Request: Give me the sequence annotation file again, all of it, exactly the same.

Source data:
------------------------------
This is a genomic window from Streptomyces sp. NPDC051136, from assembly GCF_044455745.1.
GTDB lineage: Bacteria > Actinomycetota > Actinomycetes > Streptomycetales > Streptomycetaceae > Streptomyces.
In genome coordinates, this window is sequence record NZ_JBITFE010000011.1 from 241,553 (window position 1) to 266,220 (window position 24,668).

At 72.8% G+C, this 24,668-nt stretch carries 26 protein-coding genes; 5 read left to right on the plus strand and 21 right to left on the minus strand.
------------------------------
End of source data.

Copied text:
This is a genomic window from Streptomyces sp. NPDC051136, from assembly GCF_044455745.1.
GTDB lineage: Bacteria > Actinomycetota > Actinomycetes > Streptomycetales > Streptomycetaceae > Streptomyces.
In genome coordinates, this window is sequence record NZ_JBITFE010000011.1 from 241,553 (window position 1) to 266,220 (window position 24,668).

At 72.8% G+C, this 24,668-nt stretch carries 26 protein-coding genes; 5 read left to right on the plus strand and 21 right to left on the minus strand.